She also says the minister’s stance makes no financial sense as the expensive ABA programme can lead to substantial savings in the long run.

http://www.belfasttelegraph.co.uk/breaking-news/ireland/article2528459.ece

May 19, 2007 Posted by | aba, Applied Behavior Analysis, autism disorder, autism education, Ireland, Mary Hanafin | Leave a comment

Good News from Ontario on Autism & Education – ABA in Ontario Schools



Good news for autistic students in Ontario. The government of Ontario is directing ALL school boards to provide Applied Behaviour Analysis to all students with autism.

TORONTO, May 17 /CNW/ – The McGuinty government is improving the learning environment for students with autism spectrum disorders by directing all school boards to provide Applied Behaviour Analysis (ABA), Education Minister Kathleen Wynne announced today.

“All students with autism deserve equal access to this vital teaching
approach that can improve their focus on individual projects and strengthen
their communication with other students in the classroom,” said Wynne.
“We are implementing our plan to ensure students with autism receive the
best education possible.”

The Ministry of Education instructed school boards today that they must
provide programs that use ABA methods to students who need it. This
directive is part of the government’s response to the recommendations of
Autism Reference Group report, Making a Difference for Students with
Autism Spectrum Disorders in Ontario Schools: From Evidence to Action,
received earlier this year.

The implementation of ABA will be supported by extensive staff training
starting with six to eight representatives, including superintendents,
principals, teachers, teaching assistants, school support staff and Special
Education Advisory Committee members, from each school board over the
next two months. This will be followed by school team training – funded
through a $1-million investment – for up to 1,400 principals, educational
assistants and teachers over the summer months.

Additionally, the government has provided a grant of $2.75 million to
the Geneva Centre for Autism. “We are very grateful for the government’s
support so we can provide further training on ABA approaches to school
staff in the fall,” said Margaret Whelan, Executive Director of the Geneva
Centre for Autism. “This investment will allow educators to help more
students with autism succeed.”

May 17, 2007 Posted by | aba, Applied Behavior Analysis, autism disorder, autism education, Dalton McGuinty, Liberal Party, Ontario, schools | 3 Comments

Autism Quotes # 1

“If a child cannot learn in the way we teach … we must teach in a way the child can learn.”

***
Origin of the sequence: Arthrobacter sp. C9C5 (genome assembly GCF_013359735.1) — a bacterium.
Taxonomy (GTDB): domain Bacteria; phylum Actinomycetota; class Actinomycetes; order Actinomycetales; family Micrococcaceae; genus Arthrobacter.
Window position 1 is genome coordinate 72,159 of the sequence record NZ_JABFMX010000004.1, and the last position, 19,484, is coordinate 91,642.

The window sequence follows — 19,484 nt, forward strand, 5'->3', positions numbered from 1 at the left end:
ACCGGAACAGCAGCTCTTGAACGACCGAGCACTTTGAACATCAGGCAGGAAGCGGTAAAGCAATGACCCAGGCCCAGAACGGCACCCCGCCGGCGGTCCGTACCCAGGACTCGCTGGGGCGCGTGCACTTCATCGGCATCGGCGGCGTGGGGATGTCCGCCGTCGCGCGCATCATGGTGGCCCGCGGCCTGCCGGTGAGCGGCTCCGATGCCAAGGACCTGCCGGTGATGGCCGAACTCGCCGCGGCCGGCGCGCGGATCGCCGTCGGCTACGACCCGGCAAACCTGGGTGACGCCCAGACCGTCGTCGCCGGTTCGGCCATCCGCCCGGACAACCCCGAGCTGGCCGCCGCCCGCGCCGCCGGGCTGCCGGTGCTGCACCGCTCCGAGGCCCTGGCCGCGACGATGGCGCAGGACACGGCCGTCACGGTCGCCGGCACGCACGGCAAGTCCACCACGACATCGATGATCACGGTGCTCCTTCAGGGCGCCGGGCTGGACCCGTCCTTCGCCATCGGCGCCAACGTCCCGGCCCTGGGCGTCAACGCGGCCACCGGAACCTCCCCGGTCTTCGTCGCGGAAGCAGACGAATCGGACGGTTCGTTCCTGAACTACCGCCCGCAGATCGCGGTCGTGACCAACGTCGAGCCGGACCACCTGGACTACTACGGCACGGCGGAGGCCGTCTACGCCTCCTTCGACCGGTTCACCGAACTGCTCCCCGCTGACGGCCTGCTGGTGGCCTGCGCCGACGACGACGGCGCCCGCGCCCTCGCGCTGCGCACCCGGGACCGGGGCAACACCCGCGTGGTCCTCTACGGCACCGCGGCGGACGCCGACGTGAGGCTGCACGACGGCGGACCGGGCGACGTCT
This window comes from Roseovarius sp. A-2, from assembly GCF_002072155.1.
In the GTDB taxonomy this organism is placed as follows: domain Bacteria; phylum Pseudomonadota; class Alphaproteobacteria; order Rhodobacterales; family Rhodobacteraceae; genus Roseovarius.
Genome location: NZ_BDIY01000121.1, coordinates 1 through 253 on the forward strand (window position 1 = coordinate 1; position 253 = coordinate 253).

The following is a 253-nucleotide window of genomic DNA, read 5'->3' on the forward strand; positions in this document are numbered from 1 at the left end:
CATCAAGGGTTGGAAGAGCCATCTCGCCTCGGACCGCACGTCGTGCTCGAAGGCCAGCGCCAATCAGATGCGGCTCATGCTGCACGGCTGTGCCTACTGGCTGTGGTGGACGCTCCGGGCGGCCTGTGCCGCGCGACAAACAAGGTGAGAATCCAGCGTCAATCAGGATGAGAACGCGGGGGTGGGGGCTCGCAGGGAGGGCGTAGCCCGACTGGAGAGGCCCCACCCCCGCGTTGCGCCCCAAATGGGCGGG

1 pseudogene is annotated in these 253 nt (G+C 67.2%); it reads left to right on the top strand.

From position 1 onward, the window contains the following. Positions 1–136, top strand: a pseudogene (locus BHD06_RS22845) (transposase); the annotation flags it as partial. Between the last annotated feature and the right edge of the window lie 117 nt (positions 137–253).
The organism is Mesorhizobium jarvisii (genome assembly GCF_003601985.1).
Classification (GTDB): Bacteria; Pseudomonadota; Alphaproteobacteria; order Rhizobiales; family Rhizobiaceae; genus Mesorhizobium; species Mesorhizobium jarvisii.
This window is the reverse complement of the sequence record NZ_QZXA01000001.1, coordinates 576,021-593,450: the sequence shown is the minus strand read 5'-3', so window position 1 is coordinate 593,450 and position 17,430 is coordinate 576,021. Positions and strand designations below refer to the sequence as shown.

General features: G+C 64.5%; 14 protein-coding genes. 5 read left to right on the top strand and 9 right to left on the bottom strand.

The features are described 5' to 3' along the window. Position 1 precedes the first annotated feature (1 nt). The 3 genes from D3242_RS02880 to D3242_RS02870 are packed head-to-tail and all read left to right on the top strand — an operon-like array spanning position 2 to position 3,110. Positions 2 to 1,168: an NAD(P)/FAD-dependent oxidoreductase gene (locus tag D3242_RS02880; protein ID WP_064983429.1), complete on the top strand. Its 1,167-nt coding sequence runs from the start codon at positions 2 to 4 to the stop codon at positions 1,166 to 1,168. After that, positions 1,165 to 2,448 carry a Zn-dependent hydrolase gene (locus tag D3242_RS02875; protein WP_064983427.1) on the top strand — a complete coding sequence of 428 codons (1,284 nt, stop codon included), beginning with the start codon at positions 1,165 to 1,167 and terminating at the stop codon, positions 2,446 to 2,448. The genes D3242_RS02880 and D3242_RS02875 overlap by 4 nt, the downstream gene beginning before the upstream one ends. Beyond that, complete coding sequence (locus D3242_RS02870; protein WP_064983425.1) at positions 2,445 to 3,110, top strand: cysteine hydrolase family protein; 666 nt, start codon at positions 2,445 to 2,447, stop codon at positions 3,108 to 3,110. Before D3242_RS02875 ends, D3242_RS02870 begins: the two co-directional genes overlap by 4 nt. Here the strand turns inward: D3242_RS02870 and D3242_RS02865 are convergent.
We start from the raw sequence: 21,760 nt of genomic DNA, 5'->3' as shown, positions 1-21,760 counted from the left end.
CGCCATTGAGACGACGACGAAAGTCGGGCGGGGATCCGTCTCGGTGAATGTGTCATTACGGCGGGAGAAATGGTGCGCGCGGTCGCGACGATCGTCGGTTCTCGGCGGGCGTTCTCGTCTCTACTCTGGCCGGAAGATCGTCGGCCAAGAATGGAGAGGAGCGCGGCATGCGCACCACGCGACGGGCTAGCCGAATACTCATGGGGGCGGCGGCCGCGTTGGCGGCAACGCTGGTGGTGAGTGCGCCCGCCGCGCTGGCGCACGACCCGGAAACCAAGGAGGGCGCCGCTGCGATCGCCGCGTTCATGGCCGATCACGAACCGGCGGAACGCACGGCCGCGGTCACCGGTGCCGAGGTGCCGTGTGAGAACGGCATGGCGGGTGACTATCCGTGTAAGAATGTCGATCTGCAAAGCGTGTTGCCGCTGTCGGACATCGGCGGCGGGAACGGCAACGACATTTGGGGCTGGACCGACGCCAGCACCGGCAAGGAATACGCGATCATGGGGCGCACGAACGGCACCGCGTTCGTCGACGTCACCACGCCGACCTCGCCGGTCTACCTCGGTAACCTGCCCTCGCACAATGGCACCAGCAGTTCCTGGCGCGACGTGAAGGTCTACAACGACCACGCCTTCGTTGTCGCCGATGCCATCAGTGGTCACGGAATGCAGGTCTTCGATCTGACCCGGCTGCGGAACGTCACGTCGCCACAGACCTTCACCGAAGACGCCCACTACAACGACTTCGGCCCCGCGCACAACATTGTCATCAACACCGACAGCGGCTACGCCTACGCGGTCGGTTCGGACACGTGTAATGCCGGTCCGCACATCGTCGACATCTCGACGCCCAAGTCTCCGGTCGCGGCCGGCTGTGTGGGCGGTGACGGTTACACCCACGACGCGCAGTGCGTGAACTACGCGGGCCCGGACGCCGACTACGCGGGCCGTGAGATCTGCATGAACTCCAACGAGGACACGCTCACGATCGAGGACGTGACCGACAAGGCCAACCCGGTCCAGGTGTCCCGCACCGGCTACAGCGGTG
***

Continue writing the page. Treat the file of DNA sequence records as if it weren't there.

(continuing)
Dr. O. Ivar Lovaas

“When Jack was diagnosed we were devastated at that thought of what life might be like for him. Now he can talk. ABA is hard work, but it has opened up a whole range of opportunities for him. Life just keeps getting better.”

Charmaine Fraser, Mother of Autistic Son, Australia

So we’re choosing to tell our daughter’s story now, after being quiet about it for the last 16 months: to emphasize how important it is that this bill pass in its original form. If it seems opportunistic or self-serving, well…there’s not much I can say about that, except that things like ABA and other therapy programs would seem to be the point of insurance: to insure the well-being of these kids who otherwise would be without hope for a future.

Finally, the only thing that really gave me pause about posting this was something that was said to me about the possibility SWSNBN might read this later on in her life and be mortified. My only response to that is this: I’m not a religious person, so prayer is out of the question, but I hope beyond anything I have ever hoped in my miserable life that my daughter, at some point in the future, is able to read this blog and yell at her father about it. I want that so badly it physically hurts.”

Pete, A Perfectly Cromulent Blog, Father of Autistic Daughter, Texas

May 17, 2007 Posted by | aba, Applied Behavior Analysis, autism awareness, autism disorder, autism education, autism therapy, Lovaas | Leave a comment

Put ABA back in HB 1224 – A Perfectly Cromulent Blog

The attached excerpt and link are from Put ABA back in HB 1224 on Pete’s blog A Perfectly Cromulent Blog Pop culture related smart-assery . The article is written in the blogger’s irrevent style and is a textbook example of the need to include specific reference to ABA in legislation governing provision of health care coverage for autism. Whether it is Canada or Texas governments and lobbyists do not want legislation to require that Applied Behavior Analysis (ABA) be covered as a health care intervention for autism. Even though ABA is THE proven effective intervention for autism, even though autism reates are soaring, and even though studies document huge long term savings to governments and society ABA is still resisted while almost any other treatment for any other ailment receives coverage. Pete’s commentary is very well written, gets to the point and tells a tale of government unresponsiveness to autism which is as true of the Government of Canada as it is of the Government of Texas.